Of Taking things Easy
TELL me what boots to battle, when the end
Is foreseen failure? What, by heaven, I ask—
By bearded martyrs, and the holy cask
Of papal comfort, what can struggle lend
Of true nobility to those who bend
Constrainèd after all? ’Twere better bask
With resignation and a quiet flask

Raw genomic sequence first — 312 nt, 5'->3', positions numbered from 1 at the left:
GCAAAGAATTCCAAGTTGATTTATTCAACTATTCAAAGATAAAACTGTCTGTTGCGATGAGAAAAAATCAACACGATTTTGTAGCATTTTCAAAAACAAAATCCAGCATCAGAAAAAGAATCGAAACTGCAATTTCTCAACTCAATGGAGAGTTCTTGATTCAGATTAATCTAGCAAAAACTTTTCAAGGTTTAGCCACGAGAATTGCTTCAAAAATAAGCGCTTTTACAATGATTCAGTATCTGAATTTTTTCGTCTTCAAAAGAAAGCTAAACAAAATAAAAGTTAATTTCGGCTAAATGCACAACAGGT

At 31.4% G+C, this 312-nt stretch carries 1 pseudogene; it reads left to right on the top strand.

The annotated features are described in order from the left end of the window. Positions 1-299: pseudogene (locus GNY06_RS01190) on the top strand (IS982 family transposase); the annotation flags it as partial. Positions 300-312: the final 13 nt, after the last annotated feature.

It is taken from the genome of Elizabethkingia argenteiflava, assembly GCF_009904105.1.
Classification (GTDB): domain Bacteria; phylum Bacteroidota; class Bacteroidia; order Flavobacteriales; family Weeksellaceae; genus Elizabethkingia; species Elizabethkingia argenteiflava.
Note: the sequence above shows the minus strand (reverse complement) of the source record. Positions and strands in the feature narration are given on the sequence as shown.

Than rush to strokes that heaven will surely send.
Methinks the base desire to change our stars
Is but the taint of old mortality,
And as the wavelet curls in every sea
The schoolboy bares his wounds and thinks him Mars.
Give me Petrarca and a pot of tea,
And carry thou thy honourable scars.
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Comments about this poem (Of Taking things Easy by Arthur Maquarie )
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